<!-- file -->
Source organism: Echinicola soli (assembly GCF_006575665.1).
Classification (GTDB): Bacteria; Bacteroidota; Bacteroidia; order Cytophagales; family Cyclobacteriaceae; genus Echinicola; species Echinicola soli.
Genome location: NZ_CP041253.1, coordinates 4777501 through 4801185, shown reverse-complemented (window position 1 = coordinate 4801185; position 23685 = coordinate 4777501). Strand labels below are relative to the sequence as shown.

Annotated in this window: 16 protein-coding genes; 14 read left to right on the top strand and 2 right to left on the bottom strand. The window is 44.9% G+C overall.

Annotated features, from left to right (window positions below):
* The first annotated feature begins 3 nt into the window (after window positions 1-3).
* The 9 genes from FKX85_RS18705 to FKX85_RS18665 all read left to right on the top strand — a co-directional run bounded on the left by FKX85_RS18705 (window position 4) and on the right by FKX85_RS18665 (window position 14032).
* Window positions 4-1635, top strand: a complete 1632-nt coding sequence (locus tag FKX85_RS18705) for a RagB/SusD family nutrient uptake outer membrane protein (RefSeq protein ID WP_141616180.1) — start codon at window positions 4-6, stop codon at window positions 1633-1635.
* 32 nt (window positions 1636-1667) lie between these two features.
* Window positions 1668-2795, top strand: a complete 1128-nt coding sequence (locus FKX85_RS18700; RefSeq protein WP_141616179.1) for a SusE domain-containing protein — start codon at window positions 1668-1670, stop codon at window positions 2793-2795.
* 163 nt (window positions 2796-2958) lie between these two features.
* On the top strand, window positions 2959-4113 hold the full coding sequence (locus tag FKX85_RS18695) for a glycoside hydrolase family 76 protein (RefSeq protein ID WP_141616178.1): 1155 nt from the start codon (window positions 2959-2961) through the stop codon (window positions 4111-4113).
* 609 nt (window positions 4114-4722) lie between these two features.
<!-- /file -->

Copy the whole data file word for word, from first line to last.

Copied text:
Source organism: Echinicola soli (assembly GCF_006575665.1).
Classification (GTDB): Bacteria; Bacteroidota; Bacteroidia; order Cytophagales; family Cyclobacteriaceae; genus Echinicola; species Echinicola soli.
Genome location: NZ_CP041253.1, coordinates 4777501 through 4801185, shown reverse-complemented (window position 1 = coordinate 4801185; position 23685 = coordinate 4777501). Strand labels below are relative to the sequence as shown.

Annotated in this window: 16 protein-coding genes; 14 read left to right on the top strand and 2 right to left on the bottom strand. The window is 44.9% G+C overall.

Annotated features, from left to right (window positions below):
* The first annotated feature begins 3 nt into the window (after window positions 1-3).
* The 9 genes from FKX85_RS18705 to FKX85_RS18665 all read left to right on the top strand — a co-directional run bounded on the left by FKX85_RS18705 (window position 4) and on the right by FKX85_RS18665 (window position 14032).
* Window positions 4-1635, top strand: a complete 1632-nt coding sequence (locus tag FKX85_RS18705) for a RagB/SusD family nutrient uptake outer membrane protein (RefSeq protein ID WP_141616180.1) — start codon at window positions 4-6, stop codon at window positions 1633-1635.
* 32 nt (window positions 1636-1667) lie between these two features.
* Window positions 1668-2795, top strand: a complete 1128-nt coding sequence (locus FKX85_RS18700; RefSeq protein WP_141616179.1) for a SusE domain-containing protein — start codon at window positions 1668-1670, stop codon at window positions 2793-2795.
* 163 nt (window positions 2796-2958) lie between these two features.
* On the top strand, window positions 2959-4113 hold the full coding sequence (locus tag FKX85_RS18695) for a glycoside hydrolase family 76 protein (RefSeq protein ID WP_141616178.1): 1155 nt from the start codon (window positions 2959-2961) through the stop codon (window positions 4111-4113).
* 609 nt (window positions 4114-4722) lie between these two features.